Takeaways from Transport Systems Catapult SME Day on Drones Solutions & Opportunities held 6th March
First thank you to the Transport Systems Catapult for organising a very instructive day around “Drones: Solutions and Opportunities for the UK Transport Industry”, gathering a panel of high level speakers and industry stakeholders and offering many opportunities for discussions and networking.
A couple of takeaways:
The Gatwick incidents last December have left their marks. Key actions include the extension of the no-fly zone limits around aerodromes to 5km, effective this Wednesday March 13th. A drone bill is expected by the end of the year that would grant additional powers to the police forces, for example to request evidence from drone users when there is reasonable suspicion of an offence being committed and to issue fixed penalty notices. Communication will also be adjusted to ensure that both aspects of drones are clearly understood by the public. On one hand, safe use of drones offer unique opportunities for growth to the UK economy as outlined by the PWC report. On the other hand, misuse of drones may break the law and subject to penalty or more.
Much more positively inspiring was how Lancashire Fire & Rescue teams, represented by Tim Murrell, use drones on a very regular basis and how their return of experience could help improving solutions and services by resolving the technological gaps they have already identified.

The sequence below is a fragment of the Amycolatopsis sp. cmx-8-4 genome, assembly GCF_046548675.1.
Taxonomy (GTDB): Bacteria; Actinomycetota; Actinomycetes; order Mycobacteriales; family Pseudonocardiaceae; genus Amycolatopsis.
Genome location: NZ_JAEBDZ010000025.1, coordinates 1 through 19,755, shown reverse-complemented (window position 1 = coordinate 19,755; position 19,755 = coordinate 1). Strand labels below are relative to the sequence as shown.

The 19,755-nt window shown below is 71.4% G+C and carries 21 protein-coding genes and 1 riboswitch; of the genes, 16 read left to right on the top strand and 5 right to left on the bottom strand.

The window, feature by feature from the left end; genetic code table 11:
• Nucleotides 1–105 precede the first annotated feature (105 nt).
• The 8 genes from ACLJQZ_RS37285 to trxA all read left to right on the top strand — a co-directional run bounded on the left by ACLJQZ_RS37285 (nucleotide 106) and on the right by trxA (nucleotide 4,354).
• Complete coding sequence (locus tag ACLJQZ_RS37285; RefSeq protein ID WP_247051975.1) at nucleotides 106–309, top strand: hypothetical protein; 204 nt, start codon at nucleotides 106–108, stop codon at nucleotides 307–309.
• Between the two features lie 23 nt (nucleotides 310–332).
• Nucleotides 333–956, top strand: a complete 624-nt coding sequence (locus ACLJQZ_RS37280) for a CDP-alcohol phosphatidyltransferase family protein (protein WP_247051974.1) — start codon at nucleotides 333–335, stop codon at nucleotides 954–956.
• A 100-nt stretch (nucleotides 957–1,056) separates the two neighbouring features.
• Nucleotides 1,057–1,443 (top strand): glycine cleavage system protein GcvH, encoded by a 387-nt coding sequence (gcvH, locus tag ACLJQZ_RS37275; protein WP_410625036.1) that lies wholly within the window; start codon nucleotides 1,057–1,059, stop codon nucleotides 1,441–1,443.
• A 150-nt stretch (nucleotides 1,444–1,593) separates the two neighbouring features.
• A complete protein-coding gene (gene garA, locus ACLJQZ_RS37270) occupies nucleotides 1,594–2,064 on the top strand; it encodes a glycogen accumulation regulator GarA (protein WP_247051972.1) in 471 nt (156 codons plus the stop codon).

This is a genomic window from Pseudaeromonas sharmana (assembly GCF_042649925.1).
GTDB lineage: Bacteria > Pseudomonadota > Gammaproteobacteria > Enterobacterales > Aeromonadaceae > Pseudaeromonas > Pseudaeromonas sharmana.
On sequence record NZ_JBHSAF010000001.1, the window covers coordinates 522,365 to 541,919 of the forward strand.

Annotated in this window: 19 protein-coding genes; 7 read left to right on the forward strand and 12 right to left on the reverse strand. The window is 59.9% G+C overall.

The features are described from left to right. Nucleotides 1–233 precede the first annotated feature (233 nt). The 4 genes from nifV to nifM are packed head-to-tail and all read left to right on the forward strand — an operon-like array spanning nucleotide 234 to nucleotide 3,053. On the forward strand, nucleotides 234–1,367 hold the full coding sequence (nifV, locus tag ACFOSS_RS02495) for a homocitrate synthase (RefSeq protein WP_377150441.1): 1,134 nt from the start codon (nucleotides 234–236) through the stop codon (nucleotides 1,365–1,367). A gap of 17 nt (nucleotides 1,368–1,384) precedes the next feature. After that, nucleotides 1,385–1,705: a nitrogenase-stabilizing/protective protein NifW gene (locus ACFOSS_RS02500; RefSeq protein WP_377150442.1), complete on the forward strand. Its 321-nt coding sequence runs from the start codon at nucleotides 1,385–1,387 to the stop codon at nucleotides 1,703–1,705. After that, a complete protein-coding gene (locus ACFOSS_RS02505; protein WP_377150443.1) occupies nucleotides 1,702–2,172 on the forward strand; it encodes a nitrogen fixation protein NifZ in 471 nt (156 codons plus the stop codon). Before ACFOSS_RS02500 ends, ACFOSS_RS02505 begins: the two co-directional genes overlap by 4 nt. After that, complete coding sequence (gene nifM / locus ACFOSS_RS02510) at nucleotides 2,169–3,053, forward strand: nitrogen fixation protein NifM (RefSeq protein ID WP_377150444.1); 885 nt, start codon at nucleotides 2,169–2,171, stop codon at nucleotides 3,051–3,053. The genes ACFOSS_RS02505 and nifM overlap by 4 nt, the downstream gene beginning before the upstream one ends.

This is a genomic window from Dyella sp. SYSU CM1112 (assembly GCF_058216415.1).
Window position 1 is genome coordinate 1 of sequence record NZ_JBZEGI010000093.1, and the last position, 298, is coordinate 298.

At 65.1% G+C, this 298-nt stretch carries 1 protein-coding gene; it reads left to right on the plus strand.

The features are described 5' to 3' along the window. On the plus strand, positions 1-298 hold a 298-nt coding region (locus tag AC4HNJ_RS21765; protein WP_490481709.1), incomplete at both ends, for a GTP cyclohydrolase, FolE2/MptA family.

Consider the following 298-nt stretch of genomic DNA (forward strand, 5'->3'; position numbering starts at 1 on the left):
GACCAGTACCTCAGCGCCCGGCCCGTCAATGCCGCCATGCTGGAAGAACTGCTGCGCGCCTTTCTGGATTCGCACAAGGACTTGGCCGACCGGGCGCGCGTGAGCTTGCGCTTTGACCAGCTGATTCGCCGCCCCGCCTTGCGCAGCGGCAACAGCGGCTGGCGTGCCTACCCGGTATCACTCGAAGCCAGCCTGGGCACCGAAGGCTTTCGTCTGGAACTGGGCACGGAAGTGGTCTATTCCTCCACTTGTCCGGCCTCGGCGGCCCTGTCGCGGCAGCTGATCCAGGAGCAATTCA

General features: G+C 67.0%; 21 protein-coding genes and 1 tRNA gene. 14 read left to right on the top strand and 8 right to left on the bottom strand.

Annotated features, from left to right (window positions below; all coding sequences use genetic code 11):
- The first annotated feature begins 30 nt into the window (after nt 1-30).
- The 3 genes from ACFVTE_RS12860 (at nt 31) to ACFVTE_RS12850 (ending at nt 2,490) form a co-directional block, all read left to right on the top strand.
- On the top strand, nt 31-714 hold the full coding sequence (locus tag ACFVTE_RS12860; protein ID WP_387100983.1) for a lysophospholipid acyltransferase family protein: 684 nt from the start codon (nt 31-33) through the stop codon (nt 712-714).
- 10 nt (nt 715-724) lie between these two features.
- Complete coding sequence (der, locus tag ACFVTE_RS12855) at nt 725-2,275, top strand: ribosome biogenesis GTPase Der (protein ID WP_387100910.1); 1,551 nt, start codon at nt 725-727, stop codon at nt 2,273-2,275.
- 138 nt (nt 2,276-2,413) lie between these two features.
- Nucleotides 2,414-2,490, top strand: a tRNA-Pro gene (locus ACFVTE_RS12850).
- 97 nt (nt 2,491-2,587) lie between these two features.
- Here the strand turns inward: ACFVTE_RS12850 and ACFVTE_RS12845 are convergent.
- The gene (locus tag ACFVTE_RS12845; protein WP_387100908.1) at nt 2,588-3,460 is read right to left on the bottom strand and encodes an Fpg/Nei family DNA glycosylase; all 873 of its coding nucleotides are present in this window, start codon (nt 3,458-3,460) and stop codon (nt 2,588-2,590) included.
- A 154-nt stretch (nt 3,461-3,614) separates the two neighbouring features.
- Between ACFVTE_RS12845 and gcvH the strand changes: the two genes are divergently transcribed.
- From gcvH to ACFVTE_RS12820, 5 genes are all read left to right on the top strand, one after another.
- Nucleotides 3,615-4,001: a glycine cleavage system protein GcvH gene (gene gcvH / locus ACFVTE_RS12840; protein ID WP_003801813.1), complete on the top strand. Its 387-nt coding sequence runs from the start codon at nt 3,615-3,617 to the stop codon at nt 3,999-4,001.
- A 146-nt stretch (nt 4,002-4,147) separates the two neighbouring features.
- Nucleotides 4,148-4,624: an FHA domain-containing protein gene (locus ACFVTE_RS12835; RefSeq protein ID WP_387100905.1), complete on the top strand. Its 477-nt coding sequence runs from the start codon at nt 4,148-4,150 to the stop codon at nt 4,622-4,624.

Approach to Urban Air Mobility, in the sense of electric drone vehicles, is getting structured. This is in line with the CAA’s announcement in December of its intention to set up a new innovation team and help the UK be at the forefront of urban air mobility. ADS, the UK Aerospace, Defence, Security and Space trade association represented by Martin Phillips, has set-up a dedicated group among its members and they will be organising a Global Air Summit in September. I have to admit that I have little sympathy for the use case where the busy wealthy few can avoid congestion and quickly go home by flying taxis. On the other hand, coming from a region where road and rail transport are not satisfactory and form an obvious stumbling block to economic growth, I do have sympathy for the use case where poorly connected places suddenly get connected by air without major ground infrastructure works.
The Future of Flight Challenge is expected for autumn and will focus on 5 subjects: system of systems architecture; new models of airspace management ie UTM; novel air vehicles including eVTOL; ground infrastructure systems; new operating models.
NESTA Flying High Challenge phase 3 call for projects is anticipated for August. The focus is on how drones can benefit people in an urban environment with a focus on 3 socially beneficial use cases: medical transport, emergency response, and infrastructure development/maintenance. Nesta, represented by Kathy Nothstine, would expect teams forming consortiums rather than single entities as contenders; industry-driven, comprising an end-user such as a hospital.
The Pathfinder programme aims to rapidly drive progress in drone technology and regulation over the next 10 years. It focused on 2 main streams of work around BVLOS and UTM. The next Community Day will be held on April 3rd.
Link to original post by the Transport Systems Catapult: